Black Widow #1 Review
By: Rob Neil Gruszecki
Sweating profusely and holding a trigger that would ignite the bombs strapped to his chest, a petrified man stands against a wall and readies his assault weapon as he attempts to negotiate a potential escape. On the other end of his stuttered pleas, a thick russian accent regales the man with childhood trauma and violence that has shaped the very woman behind the sultry tones. A few rounds and a shattered window later, the threat is neutralized and send cascading down a building with a bungee cable strapped along with the bombs and the Black Widow reminds her audience that no one will ever know her true life story.
Following in the heavy footsteps of crime noir and espionage talents that brought books like Winter Soldier, Gotham Central, Secret Avengers and the most recent volume of the Punisher to mainstream hero comics, the All-New Marvel Now Black Widow, bursts outward with a brand new number one and an incredibly exciting creative team with Nathan Edmondson (Who is Jake Ellis, The Activity, Dancer) writing and Phil Noto (Ghost, TriggerGirl 6, Buffy the Vampire Slayer) providing the art. The tone of this new series is a welcome mash up of dark and gritty character introspection and espionage action that are exactly what the 616 has been missing since the departure of writers like Ed Brubaker and Greg Rucka.
Nathan Edmondson fuses elements of action and spy thriller exceptionally in this first installment and immediately establishes Natasha as deadly and complex protagonist with layers of grey to sift through. Balancing the intense action sequences with more dulcett and reserved character building and story are fluent and organic, never just throwing in violence to keep the book moving. This particular issue does a stellar job of introducing the conflicted anti-hero, throwing her into a mission and having resolution before the end of the issue. It is a perfect example of a complete story in one single issue but faceted with all the trappings of a larger whole and a world you will instantly want to return to. This is more of an episode in the saga of a character’s development instead of being merely a chapter in an arc to be later collected in trade and consumed much more coherently. Black Widow number one reads incredibly well as a single issue and utilizes the strength of the format very smoothly.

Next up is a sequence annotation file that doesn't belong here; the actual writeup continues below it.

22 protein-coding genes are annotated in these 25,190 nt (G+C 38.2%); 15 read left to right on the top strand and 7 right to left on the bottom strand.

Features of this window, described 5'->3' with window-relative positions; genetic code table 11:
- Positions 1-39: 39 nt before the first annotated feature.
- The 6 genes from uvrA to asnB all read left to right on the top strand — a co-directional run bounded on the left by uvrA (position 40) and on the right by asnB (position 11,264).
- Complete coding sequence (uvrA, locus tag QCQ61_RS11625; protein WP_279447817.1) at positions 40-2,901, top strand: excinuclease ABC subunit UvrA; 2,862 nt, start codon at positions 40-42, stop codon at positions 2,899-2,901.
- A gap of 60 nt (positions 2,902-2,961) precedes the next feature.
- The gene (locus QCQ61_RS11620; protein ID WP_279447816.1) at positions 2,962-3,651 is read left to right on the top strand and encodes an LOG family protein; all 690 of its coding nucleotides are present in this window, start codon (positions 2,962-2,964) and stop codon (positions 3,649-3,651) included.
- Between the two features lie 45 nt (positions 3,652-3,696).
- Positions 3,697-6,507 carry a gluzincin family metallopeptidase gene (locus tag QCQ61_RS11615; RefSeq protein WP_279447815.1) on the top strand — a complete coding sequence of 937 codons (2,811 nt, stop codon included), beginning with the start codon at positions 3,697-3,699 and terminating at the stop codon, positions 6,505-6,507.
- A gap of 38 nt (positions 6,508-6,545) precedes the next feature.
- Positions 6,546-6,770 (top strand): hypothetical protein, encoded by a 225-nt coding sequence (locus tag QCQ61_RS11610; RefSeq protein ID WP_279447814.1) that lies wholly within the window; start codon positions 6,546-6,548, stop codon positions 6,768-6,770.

Phil Noto’s art work in Black Widow are exemplary. His pacing and storytelling chops are at peak performance here and with some practically (and one entirely) silent pages being placed entirely on his shoulders to direct he pulls off Michael Lark or Steve Epting levels of combat choreography and layout that are enthralling and genuinely badass. His presence on the book is one that the character deserved and that the genre will really grow from. He’s got a really distinctive style that just explodes within Black Widow and make for a series that should be an instant subscription for action/crime/espionage fans.
Inevitable comparisons to books like Ed Brubaker’s Velvet or Greg Rucka’s Punisher are sure to come in droves, but mark them as only the highest of compliments. Phil Noto and Nathan Edmondson have conjured a book that captures all the elements of spy fiction that I love and produced the kind of action comic I want to read and want others to enjoy as well. Do yourself a great favour and jump on what I hope will be a very fruitious creative pursuit and what I’m certain is a daring alternative Marvel comic.
Rob Neil Gruszecki is a Writer, Musician and Wednesday Warrior
Follow him on Twitter @Ghost_Factory
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